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Facebook: Zero tolerance policy on violent content 'does not mean zero occurrence'

  • Facebook takes fake news and other advertiser safety issues seriously, but completely blocking offensive content is impossible, said Facebook's Carolyn Everson.
  • The company is investing in artificial intelligence, as well as giving brands more tools to opt out of advertising against certain content.
Carolyn Everson
Michael Newberg | CNBC
Carolyn Everson

While Facebook is doing everything in its power to make it a safe place for brands and users, it's impossible to completely weed out crime and violence on its platform, global head of sales Carolyn Everson told CNBC.

"Our policy is zero tolerance — that doesn't mean zero occurrence," Everson said.

Facebook has been under fire for several incidents including videos of alleged murders being broadcast through its Live platform.

"There are bad things that are going to happen," Everson said. "That is reality. That is life. Facebook is a reflection of that life. It is our job to make the community as safe as possible. Not only for the people that use it, which is incredibly important, of course, but also for the brands we work with."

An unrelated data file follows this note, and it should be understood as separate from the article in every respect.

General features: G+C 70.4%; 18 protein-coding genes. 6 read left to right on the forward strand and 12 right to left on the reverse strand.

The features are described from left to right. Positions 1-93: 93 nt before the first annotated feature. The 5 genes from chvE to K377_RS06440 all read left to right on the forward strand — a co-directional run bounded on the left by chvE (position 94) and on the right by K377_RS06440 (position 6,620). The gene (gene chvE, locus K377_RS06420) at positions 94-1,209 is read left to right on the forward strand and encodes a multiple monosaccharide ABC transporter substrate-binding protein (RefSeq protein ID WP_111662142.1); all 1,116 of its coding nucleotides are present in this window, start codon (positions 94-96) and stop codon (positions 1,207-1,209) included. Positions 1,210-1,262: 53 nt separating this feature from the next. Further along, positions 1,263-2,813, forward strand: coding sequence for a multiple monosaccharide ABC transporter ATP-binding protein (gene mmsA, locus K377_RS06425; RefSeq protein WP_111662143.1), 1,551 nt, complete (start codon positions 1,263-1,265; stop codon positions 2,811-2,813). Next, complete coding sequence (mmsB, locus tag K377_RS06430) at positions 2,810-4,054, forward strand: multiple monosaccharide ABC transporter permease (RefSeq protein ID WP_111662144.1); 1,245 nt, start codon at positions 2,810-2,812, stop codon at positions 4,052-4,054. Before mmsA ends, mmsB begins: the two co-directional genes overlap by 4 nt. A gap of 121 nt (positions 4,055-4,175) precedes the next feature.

Part of that includes allowing brands to opt out of advertising on certain videos. The company has also created a "blacklist" for websites that won't be allowed to advertise in-stream during videos, on Instant Articles and through its Audience Network of websites it serves ads to.

It also announced continued investments in artificial intelligence to identify offensive posts, and said it relies on its 1.9 billion users to report bad content. In addition, it is taking measures to stop fake news on its platform.

"Facebook is a safe place for brands, let me start there," Everson said. "The second thing I would say is we have zero tolerance, zero tolerance for hate speech and terrorism. There is no place for any of that on our platforms, and we have already made a commitment."

— Reporting by Julia Boorstin.